Simon P. Kennedy reviews Larson's Abraham Kuyper, Conservatism, and Church and State at Calvinist International blog.
However, the main problem I see with Larson’s project is the lack of “counter-evidence”. The “counter-evidence” is not so much counter to Larson’s claims. I am looking for counter-evidence to contemporary conservatism’s claims. New readers of Kuyper will quickly discern a number of policy positions in Kuyper, like pro-trade unionism and strong critcisms of lassez faire capitalism, which don’t readily fit the contemporary ‘conservative’ framework. Perhaps most alarmingly to the modern liberal-conservative mind, Kuyper was in favour of full household suffrage. That is, every head-of-household has a vote. This illustrates well that modern individualism would have been anathema to Kuyper. But modern individualism is a sacred cow to many on the conservative end of the political spectrum these days, and Kuyper serves as a strong and welcome challenge to this. I suppose that Larson would have needed to write a much longer book in order to provide a full-orbed ‘conservative’ picture of Kuyper. But in doing so, he could have provided, not only a solid defence of Kuyperian conservatism on religious liberty and limited government, but also could have provided a truly, “classical” conservative challenge to the rather tired and compromised conservatism we observe in contemporary western politics.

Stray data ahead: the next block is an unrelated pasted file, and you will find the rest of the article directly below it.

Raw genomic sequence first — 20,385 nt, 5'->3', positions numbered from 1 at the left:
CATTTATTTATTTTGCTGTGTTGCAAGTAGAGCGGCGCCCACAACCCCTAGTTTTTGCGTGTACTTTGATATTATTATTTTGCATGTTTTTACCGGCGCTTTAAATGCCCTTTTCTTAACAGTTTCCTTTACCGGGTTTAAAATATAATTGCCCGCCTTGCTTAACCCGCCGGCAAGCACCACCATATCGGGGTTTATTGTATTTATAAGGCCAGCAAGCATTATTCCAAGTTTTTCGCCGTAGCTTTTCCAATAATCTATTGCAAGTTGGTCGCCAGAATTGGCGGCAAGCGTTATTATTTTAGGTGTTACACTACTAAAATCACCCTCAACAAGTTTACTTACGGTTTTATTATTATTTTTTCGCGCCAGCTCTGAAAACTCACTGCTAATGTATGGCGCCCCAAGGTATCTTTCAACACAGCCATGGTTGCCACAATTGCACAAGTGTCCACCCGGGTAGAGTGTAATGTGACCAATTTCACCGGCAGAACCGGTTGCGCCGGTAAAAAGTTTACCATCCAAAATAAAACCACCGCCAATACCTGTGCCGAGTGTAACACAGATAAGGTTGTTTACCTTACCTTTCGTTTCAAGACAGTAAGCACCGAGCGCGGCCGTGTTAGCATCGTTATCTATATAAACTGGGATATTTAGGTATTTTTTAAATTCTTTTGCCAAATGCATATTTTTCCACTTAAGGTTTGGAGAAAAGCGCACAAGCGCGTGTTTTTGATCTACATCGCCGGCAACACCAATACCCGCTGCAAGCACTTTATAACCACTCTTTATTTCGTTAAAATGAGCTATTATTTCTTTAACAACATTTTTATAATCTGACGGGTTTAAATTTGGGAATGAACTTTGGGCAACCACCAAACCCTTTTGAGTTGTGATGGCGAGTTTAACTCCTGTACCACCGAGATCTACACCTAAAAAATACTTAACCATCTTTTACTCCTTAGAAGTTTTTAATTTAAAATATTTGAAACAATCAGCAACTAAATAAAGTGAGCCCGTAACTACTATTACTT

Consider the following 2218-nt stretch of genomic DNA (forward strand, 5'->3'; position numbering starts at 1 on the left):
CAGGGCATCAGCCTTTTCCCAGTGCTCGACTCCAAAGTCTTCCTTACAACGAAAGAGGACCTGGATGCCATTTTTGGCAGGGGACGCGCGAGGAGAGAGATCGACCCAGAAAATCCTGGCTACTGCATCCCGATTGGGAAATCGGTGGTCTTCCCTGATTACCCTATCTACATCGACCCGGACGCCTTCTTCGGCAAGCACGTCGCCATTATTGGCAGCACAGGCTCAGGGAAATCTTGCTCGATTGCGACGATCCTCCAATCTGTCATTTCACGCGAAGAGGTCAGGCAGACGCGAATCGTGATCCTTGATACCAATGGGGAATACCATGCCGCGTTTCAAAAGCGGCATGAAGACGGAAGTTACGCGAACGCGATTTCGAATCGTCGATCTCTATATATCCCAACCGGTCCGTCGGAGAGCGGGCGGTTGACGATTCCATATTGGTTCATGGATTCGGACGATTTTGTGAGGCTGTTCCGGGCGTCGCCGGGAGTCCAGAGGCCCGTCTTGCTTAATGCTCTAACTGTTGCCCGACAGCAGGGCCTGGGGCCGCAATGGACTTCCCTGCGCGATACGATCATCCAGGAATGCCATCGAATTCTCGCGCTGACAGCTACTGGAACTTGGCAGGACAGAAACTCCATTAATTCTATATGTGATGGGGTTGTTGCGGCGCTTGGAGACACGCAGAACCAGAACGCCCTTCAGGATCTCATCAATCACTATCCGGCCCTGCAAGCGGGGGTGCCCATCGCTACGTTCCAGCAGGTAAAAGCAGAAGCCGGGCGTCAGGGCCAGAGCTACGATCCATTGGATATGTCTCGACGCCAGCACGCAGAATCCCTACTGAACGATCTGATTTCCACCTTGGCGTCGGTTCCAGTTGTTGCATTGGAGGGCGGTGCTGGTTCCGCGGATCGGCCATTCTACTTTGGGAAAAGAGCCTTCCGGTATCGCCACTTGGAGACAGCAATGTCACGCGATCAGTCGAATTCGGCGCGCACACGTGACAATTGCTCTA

Joel R. Beeke. 2015. The Life and Vision of Abraham Kuyper. In Common Confession: Essays in Honor of James M. Renihan edited by R.S. Baines, R.C. Barcellos and J.P. Butler. Reformed Baptist Academic Press.
This is a republishing of an article that appeared in 2004 Church & Society 14(1):24-31.